I just want to start this post with the words ‘trust me this is a management development post’ be patient and all will be revealed…
Not too long ago, about once or twice a month I would get together with a couple of mates who were keen photographers and we would take a day out of our busy self employed schedules, jump in a car and go out for a day of photography.
None of us are professional self employed photographers, at best I would describe us as ‘deluded amateurs.’ Simon is an IT guru, Darryl is a translation expert and I’m a corporate trainer. The benefits of this, and how essential it is to survive self-employment, I’ll leave for another blog. Today I want to focus on a phenomenon we’ve observed as we head off on these jaunts.
As we are walking around in a national park, urban laneway or sometimes while we are still travelling in the car, we experienced something we refer to as ‘photographer’s eye.’ You see you can have the best equipment in the world (we don’t) and have attended enough courses to know the relationship between an f-stop and available light, but unless you know what makes for a good composition or an interesting photographic subject, you’re just taking happy snaps (not that there’s anything wrong with that, if that’s your intended purpose).
When your ‘eye’ kicks in you see the world differently. Seemingly ordinary things become photo opportunities. It doesn’t always work mind you, but when your ‘eye is in’ a mistake becomes a learning opportunity.
Once you start to see things this way it becomes hard to turn it off, even long after the lens cap has been replaced. The more you practice the easier it becomes to see the world differently.
So what has this got to do with leadership, management and all that stuff?
Sir John Lubbock (a British biologist and statesman) in the early 1900’s made this statement “What we see depends mainly on what we look for.” As far as I know he wasn’t an avid photographer, he was referring to a state of mind. As leaders of people the behaviour and attributes we see in our staff will be influenced and dictated to by what ‘we have decided to look for’ at the time.
So if you believe your staff are incompetent and unwilling you will see evidence to prove this, but if you believe your staff are competent and willing you might just see that instead.
One of the first management books I ever read was a skinny little book by Ken Blanchard and Spencer Johnson called The One Minute Manager. It was probably the late 80’s when I read it, but one line leapt out at me and I have never forgotten it: “Catch your staff doing something right!” It probably leapt out at me at the time because I was working for a manager who had an uncanny ability to do exactly the opposite! So regardless of the ninety nine things his staff were doing well, all he could see was the one mistake.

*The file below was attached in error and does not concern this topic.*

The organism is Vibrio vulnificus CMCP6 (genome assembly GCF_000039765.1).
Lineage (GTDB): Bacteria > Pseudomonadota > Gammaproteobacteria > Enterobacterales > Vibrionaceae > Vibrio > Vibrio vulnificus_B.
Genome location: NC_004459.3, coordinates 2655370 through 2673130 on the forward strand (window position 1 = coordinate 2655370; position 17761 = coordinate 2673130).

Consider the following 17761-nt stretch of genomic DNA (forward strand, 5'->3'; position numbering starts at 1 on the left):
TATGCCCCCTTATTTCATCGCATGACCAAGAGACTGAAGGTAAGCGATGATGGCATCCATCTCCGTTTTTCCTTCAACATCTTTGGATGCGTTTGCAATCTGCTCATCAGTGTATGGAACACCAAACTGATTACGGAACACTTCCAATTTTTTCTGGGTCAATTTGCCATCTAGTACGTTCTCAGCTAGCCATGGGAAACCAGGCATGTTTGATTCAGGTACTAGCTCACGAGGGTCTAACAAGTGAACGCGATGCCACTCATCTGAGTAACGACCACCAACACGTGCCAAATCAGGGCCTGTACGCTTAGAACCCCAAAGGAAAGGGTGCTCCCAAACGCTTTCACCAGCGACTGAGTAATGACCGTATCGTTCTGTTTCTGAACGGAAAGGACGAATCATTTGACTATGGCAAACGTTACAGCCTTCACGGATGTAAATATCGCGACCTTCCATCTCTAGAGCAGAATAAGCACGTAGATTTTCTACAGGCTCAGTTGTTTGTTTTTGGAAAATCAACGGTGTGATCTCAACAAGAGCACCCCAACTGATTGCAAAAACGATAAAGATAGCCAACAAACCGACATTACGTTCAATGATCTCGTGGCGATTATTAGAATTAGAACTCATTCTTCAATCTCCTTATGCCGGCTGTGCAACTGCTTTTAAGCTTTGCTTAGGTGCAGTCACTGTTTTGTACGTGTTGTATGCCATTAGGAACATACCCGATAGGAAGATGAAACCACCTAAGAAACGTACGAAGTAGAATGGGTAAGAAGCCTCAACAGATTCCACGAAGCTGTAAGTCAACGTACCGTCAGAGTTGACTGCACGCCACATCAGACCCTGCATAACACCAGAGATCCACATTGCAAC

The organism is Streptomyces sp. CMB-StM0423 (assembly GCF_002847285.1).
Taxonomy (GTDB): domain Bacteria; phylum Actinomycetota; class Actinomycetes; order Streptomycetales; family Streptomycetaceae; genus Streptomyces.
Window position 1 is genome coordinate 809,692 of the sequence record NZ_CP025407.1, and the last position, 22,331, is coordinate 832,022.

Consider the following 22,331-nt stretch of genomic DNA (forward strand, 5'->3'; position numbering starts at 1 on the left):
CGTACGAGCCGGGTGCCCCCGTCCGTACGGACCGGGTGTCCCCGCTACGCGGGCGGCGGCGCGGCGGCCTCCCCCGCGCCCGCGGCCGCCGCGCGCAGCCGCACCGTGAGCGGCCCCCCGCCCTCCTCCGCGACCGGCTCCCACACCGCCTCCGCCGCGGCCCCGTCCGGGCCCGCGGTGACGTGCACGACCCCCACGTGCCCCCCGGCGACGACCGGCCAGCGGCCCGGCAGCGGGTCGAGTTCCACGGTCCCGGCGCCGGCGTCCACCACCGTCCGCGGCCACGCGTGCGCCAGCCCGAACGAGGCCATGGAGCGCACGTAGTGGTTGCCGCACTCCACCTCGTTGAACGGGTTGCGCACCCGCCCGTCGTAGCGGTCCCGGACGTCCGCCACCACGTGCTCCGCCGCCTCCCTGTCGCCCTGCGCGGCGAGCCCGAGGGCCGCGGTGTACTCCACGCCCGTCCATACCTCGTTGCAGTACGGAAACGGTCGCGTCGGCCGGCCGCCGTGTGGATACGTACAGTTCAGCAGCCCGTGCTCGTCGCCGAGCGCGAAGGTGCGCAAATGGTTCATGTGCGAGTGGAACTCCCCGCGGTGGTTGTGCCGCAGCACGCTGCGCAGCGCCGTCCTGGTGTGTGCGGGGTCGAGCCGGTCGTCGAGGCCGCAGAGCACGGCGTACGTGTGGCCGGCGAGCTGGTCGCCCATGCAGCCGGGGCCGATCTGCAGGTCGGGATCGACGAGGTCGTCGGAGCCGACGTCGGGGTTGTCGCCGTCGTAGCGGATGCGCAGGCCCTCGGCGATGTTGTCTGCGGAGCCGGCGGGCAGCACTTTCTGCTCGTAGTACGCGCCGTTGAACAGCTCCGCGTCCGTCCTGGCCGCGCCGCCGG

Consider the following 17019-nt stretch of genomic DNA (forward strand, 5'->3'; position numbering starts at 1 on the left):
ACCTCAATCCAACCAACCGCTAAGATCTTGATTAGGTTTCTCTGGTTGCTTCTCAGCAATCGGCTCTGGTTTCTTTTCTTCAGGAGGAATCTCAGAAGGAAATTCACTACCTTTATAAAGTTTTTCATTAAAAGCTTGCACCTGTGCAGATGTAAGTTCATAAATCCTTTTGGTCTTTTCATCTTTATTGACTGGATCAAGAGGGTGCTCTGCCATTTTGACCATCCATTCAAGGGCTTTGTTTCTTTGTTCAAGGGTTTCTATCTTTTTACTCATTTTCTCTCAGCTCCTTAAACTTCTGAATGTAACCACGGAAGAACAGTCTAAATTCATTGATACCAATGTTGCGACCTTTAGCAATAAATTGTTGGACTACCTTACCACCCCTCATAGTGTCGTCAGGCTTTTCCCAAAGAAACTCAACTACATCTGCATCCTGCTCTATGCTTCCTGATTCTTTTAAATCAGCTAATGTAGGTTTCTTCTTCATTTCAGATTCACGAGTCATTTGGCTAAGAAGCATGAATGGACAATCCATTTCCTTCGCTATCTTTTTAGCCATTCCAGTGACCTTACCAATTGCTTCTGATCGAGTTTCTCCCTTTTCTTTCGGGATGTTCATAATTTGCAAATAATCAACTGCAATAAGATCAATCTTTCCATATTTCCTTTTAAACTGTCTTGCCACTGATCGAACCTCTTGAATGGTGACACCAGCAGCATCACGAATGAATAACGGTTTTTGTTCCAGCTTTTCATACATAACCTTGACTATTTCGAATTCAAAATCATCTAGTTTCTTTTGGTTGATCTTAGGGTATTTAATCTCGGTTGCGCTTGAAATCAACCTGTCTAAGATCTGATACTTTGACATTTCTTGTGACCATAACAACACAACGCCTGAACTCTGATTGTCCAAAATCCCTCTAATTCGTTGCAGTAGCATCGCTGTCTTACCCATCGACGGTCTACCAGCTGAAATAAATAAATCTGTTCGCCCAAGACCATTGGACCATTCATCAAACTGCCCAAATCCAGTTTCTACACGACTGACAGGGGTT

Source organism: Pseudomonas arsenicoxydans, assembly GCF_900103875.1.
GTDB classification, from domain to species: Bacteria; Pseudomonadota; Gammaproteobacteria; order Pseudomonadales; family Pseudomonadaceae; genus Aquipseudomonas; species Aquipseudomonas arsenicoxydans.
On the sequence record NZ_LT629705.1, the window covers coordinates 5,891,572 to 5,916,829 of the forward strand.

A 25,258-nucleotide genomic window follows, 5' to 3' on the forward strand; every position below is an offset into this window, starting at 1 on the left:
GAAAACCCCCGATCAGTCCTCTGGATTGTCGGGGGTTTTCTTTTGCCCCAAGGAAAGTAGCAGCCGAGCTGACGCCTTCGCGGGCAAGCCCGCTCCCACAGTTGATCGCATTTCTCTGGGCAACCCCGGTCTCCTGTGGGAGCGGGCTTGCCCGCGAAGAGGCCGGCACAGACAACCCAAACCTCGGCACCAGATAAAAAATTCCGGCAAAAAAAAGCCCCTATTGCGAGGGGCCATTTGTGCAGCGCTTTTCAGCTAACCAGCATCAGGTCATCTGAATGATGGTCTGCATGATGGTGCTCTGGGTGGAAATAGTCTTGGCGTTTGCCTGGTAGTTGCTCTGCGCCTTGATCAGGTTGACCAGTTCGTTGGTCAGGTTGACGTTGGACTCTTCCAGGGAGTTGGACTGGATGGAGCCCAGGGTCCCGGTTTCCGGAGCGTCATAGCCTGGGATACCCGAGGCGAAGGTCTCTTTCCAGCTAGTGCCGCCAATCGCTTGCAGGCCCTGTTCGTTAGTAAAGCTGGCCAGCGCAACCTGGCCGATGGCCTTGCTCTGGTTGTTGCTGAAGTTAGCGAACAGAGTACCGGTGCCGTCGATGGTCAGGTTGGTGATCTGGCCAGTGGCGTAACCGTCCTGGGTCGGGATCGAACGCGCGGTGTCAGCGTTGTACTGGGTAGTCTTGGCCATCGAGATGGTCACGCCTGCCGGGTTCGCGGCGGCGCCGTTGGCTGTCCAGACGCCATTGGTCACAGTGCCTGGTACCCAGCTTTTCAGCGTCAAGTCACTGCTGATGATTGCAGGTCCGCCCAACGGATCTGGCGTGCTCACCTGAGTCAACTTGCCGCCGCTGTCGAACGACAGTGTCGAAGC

At one level, ‘how we see’ will be determined by our thoughts and decisions, and once we have made a decision what we see is out of our control. Once you’ve decided to buy a new Ford Mondeo it’s amazing how many you see around you. This phenomenon has a number of different names, but most recently I’ve heard it referred to as priming.
In Cognitive Behavioural Therapy it is said that when an event occurs our thoughts about that event determine our behaviour. We have no control over the event, they just happen and our reaction to the event is also out of our control as it is predetermined by our thinking. The only thing we can control is how we think about what has occurred.
I often say that as humans we have “a tendency to mould the evidence to suit the conclusion we have already drawn.” My son Joshua told me this was called “Confirmation Bias”. So I made a bit of a study of this and found a whole body of work on “cognitive biases” (it’s fascinating stuff if you’re interested).
So, what is the solution? We must train our team leaders, supervisors and managers to have a positive mindset. To view their staff as competent, trustworthy and hard working.
This is not to say that we turn a blind eye to incompetence, but rather we see it as a temporary issue – something to be worked on. Carol Dweck (“Mindset: The New Psychology of Success”), suggests we have a choice between two mindsets: A Fixed Mindset suggests the person is, and always will be, incompetent; whilst a Growth Mindset sees the individual as currently lacking the skills and in need of further development and training (see a previous article for more on this).
While it is difficult for someone with a Fixed Mindset to change (as a Fixed Mindset believes everything is set in stone), it’s not impossible. Better still, catch potential managers before they have developed a mindset, and instil in them a growth mindset as they take on the challenge of managing people.